“Albert, are you almost ready for dinner?” Etta would call out from the top of the cellar stairs.
“Yes, I’m just finishing up now.”
“Gutt, the pork chops and carrots are almost done. Don’t be too long.”
Only when he was finished was he allowed upstairs to the living room and kitchen. While my grandfather was downstairs cleaning up, she would be upstairs changing for dinner.
Etta had housedresses for the work around the house during the day but dinnertime was dress up time. The jewelry and the stockings would come out. A nice sweater, blouse and skirt were the standard attire.
Etta’s neatness spilled out of the house and into her gardens. Flower beds and the types of flowers in them were always changing but the rows, circles, or hanging baskets of petunias, tulips and geraniums were a standard sight on 3 Townsend St. in Newton, each spring and early summer.
During the summer, my sisters, my mom and I usually spent most of the day at the public pool. The nice thing about the pool was that Etta’s house was between our house on Merriam Ave and pool on Moran Street. We would stop each day on the way back from the pool at Etta’s house for tea.
Tea time was an event at grandma’s house. First, the placemats would come out. Then the dainty, china tea cups and fancy silver tea spoons – staples in the tea time ritual – would come out from her spotless white cabinets and would be set out on the table; one in front of each person partaking of tea. The tea was never the bagged kind. That would be sacrilege. It was loose in the tea pot and a strainer was used when it was poured into the tea cups. Bits of tea leaves got through and were meant to be ignored. But you only got about a half a cup. To this day, that is one of the running jokes between me and my mom. If she wants to get a laugh out of me, Mom just sets a half a cup of tea or coffee in front of me. And when I want a laugh from her, I set a whole cup of tea down in front of her.
Etta’s neatness also translated into her hairstyle. She had a matching silver set consisting of a brush, a mirror and a comb that sat on her dresser. On the rare nights my sisters and I got to sleep over at Grandma Westra’s house, it was a pleasure to watch her do her hair in the morning. The mirror was the kind that had a loop for a person’s neck so that your hands could be free when you were using the comb or the brush. She would loop the mirror around her neck and then proceed to sweep her hair back from her forehead with the comb. In her older years, her hair had turned a gorgeous silver color. Since my hair was long and blond she would use the long strands collected by my mom from my hairbrush to augment her “poof” in front.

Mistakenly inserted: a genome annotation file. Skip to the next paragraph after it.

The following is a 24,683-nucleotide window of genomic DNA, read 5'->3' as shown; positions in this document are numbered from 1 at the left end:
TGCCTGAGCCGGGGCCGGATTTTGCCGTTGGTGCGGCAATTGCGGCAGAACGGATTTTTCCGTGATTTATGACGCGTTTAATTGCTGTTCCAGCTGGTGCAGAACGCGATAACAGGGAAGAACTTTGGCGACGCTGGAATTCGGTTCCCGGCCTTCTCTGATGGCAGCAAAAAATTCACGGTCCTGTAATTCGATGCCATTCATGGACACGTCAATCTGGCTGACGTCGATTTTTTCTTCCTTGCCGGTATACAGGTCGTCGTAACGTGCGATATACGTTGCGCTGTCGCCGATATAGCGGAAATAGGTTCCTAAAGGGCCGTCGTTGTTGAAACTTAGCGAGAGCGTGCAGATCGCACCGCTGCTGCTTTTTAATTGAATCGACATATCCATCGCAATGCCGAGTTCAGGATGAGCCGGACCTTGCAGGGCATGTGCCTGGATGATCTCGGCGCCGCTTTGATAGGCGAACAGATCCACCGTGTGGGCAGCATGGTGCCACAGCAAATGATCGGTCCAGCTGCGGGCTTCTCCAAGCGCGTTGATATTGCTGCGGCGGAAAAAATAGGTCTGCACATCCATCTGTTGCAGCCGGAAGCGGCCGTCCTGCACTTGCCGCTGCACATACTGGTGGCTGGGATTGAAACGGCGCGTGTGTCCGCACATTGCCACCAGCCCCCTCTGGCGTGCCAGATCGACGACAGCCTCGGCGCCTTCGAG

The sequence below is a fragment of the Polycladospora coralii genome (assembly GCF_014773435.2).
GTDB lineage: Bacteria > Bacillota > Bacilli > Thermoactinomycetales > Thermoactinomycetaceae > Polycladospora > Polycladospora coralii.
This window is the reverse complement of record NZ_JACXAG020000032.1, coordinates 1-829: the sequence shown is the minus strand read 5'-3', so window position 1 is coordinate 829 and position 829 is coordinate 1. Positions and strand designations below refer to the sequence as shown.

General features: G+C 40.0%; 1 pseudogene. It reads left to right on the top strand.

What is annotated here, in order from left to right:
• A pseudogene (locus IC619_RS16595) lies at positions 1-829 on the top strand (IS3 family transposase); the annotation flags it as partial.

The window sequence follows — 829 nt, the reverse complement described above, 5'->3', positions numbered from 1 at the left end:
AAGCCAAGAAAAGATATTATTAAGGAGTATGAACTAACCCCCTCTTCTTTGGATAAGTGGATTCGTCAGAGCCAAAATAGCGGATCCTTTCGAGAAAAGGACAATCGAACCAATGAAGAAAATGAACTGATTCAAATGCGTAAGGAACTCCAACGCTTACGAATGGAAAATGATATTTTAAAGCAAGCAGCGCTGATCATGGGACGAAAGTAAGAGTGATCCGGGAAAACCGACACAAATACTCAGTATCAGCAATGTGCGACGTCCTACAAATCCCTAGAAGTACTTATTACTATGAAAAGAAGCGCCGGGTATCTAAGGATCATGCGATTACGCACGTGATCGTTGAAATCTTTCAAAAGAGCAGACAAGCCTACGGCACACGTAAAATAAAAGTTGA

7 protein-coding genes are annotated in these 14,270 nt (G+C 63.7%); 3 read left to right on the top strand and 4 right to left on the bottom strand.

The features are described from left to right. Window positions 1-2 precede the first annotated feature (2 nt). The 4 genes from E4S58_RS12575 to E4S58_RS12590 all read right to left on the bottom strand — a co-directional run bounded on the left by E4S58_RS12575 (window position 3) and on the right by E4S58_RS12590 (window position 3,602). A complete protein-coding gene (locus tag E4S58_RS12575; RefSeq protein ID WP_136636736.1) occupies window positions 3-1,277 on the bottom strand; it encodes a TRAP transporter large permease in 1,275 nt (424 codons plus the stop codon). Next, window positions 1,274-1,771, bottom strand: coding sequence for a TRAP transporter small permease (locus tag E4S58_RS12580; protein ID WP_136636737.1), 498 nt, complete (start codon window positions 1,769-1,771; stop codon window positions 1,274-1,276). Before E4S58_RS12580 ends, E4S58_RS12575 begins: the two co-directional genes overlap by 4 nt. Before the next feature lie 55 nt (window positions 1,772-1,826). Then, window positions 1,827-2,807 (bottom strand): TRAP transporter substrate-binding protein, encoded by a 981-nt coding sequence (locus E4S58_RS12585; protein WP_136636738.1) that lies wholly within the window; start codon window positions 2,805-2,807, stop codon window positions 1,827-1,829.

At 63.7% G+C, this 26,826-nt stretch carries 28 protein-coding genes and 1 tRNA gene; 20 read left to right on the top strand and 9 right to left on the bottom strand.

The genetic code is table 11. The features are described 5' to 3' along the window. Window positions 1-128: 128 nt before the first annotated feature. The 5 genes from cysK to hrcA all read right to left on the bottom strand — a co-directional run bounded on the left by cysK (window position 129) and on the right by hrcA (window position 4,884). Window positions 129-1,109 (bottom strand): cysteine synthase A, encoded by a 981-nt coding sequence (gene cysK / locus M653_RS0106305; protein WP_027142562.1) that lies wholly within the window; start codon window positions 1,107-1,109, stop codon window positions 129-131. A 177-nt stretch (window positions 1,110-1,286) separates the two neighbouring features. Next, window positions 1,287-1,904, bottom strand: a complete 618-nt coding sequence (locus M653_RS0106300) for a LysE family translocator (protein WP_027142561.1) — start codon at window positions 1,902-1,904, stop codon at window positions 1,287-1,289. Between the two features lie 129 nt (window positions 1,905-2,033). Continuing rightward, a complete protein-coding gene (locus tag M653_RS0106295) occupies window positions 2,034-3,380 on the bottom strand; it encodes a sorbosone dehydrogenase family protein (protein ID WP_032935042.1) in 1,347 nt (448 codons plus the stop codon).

I believe that Etta’s neatness was a hereditary trait passed down to her descendants. It completely missed my mom and me though. We are much more laid back in our housekeeping and personal care styles. But it landed full force with my middle sister Jill. It may not be a complete coincidence since Jill shares the birth day of July 9th with Etta. While playing outside, Jill never liked getting her hands dirty with mud pies and wouldn’t dream of ever touching a worm. Now that she’s older, Jill dresses impeccably (even while jogging) and keeps a house that Etta would be proud of.
 Germany, Office of the Registrar, Geburtzurkunde, birth certificate (1902), Etta Berendine Pauw. Issued in Reipe, Germany on 25 May 1967, parents are listed as Ewold Pauw and Martha Reemt Jürgens.
 Newton, New Jersey, Sussex County Clerk’s Office Naturalization Record Book 1205-1234:1217, Etta Westra, 07 September 1940, certificate of arrival; Hall of Records, Newton.
 New Jersey, Bureau of Vital Statistics, Marriage Certificates, marriage certificate no. 232 [stamped] (1928), Westra-Pauw.
 Martha E. Strait (Lafayette, NJ), phone interview by Jodi Strait-Shutts, 14 December 2013; interview held by Strait, Tucson, Arizona, 2013. Martha, a daughter of Albert and Etta Westra, spoke from personal knowledge.